In re PearsonAnnotate this Case
In re CLARENCE M. PEARSON, on Habeas Corpus.
Clarence M. Pearson, in pro. per., for Petitioner.
Fred N. Howser, Attorney General, and Clarence A. Linn, Deputy Attorney General, for Respondent.
By application for the writ of habeas corpus petitioner attacks the validity of judgments of conviction of eight substantive offenses and the determination that he is an habitual criminal. We have concluded that the judgments of conviction of the substantive offenses are valid but that one of the three prior convictions recited therein is not competent to support a determination of habitual criminality. One of the substantive judgments is upon a verdict by which a jury found that petitioner was guilty of kidnapping for the purpose of robbery and had inflicted bodily harm upon his victim, and fixed punishment as imprisonment in the state prison for life without possibility of parole. (Pen. Code, § 209.) Since petitioner is legally confined under this judgment we have concluded, further, that the fact that he is an [30 Cal. 2d 873] habitual criminal previously twice, rather than three times, convicted of offenses enumerated in section 644 of the Penal Code cannot affect the term of his imprisonment.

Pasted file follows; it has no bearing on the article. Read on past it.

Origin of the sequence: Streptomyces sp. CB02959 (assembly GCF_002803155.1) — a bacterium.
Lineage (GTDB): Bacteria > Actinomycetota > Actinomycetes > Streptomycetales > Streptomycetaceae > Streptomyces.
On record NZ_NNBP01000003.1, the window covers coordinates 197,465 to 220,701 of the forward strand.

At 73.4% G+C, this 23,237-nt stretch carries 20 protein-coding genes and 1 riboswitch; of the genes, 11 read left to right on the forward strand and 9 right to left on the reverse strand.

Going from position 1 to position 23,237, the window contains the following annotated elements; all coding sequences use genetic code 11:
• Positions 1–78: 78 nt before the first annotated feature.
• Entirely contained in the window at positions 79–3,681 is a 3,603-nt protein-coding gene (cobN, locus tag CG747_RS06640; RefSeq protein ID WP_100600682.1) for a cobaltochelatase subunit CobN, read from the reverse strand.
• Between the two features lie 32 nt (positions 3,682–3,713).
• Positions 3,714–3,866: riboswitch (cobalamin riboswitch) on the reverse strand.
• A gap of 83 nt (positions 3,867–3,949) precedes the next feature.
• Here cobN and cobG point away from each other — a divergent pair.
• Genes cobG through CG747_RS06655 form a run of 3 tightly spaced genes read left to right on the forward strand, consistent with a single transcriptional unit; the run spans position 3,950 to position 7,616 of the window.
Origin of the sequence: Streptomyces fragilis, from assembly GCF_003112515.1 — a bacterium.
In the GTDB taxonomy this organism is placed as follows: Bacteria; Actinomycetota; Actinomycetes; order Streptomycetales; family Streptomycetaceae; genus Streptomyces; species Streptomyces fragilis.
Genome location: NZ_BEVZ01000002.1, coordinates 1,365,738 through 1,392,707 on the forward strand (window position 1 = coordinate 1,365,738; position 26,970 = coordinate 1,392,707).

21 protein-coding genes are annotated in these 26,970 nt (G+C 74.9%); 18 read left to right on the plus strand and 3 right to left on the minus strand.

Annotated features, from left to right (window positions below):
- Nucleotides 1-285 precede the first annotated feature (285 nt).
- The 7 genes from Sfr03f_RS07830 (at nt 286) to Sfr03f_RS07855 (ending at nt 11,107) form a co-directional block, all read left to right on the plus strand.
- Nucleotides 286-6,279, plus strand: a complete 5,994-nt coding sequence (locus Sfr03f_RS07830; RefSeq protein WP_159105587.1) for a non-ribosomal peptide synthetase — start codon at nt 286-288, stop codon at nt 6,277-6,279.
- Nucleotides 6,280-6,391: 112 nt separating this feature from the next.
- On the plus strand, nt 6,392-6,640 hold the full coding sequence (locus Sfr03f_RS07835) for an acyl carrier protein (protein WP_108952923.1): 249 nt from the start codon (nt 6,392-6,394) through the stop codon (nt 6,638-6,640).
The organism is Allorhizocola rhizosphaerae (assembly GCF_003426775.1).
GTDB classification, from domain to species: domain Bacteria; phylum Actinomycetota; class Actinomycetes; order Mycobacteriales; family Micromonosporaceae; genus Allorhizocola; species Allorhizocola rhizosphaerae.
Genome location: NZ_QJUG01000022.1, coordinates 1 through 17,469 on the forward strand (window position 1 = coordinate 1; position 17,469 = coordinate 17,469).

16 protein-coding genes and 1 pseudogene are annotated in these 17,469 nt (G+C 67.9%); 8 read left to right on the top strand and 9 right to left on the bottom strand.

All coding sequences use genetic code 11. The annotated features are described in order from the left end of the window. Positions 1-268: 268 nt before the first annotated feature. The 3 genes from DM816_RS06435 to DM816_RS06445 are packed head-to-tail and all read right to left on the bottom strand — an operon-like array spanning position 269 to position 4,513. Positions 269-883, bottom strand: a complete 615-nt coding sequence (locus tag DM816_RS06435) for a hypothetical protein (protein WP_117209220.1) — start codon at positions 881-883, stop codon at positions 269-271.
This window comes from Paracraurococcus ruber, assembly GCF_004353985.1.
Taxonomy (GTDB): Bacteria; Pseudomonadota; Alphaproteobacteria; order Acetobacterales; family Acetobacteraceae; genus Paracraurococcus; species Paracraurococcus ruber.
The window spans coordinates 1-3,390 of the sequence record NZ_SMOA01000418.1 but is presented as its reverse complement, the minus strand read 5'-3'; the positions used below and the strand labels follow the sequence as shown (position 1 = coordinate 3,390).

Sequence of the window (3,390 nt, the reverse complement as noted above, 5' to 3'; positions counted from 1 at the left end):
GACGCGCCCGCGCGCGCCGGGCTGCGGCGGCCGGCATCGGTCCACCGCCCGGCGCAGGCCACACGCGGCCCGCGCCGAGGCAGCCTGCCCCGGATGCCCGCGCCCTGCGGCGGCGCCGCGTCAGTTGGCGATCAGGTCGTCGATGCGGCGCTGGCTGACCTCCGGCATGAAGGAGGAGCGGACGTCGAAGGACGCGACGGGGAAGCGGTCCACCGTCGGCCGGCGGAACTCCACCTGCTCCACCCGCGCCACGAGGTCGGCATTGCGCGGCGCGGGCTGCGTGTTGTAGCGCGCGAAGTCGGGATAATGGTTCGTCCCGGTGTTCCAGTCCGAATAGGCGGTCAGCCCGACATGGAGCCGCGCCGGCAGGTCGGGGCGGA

Petitioner first contends that he was, in effect, deprived of the right to trial by jury fn. 1 because he was tried at the same time on 13 assertedly unrelated felony counts, and that if section 954 of the Penal Code permits such joinder it is unconstitutional. That section provides that an indictment "may charge two or more different offenses connected together in their commission, or different statements of the same offense or two or more different offenses of the same class of crimes or offenses, under separate counts. ... The prosecution is not required to elect between the different offenses or counts ... but the defendant may be convicted of any number of the offenses charged ...; provided, that the court in the interest of justice and for good cause shown, may, in its discretion, order that the different offenses or counts ... be tried separately. ..." This court has rejected the contention that the section violates either the federal or the state Constitution by making possible the deprivation of the right to trial by jury as such right existed at common law. (People v. Kelly (1928), 203 Cal. 128, 133-135 [263 P. 226]; see Ashe v. Valotta (1926), 270 U.S. 424 [46 S. Ct. 333, 70 L. Ed. 662].)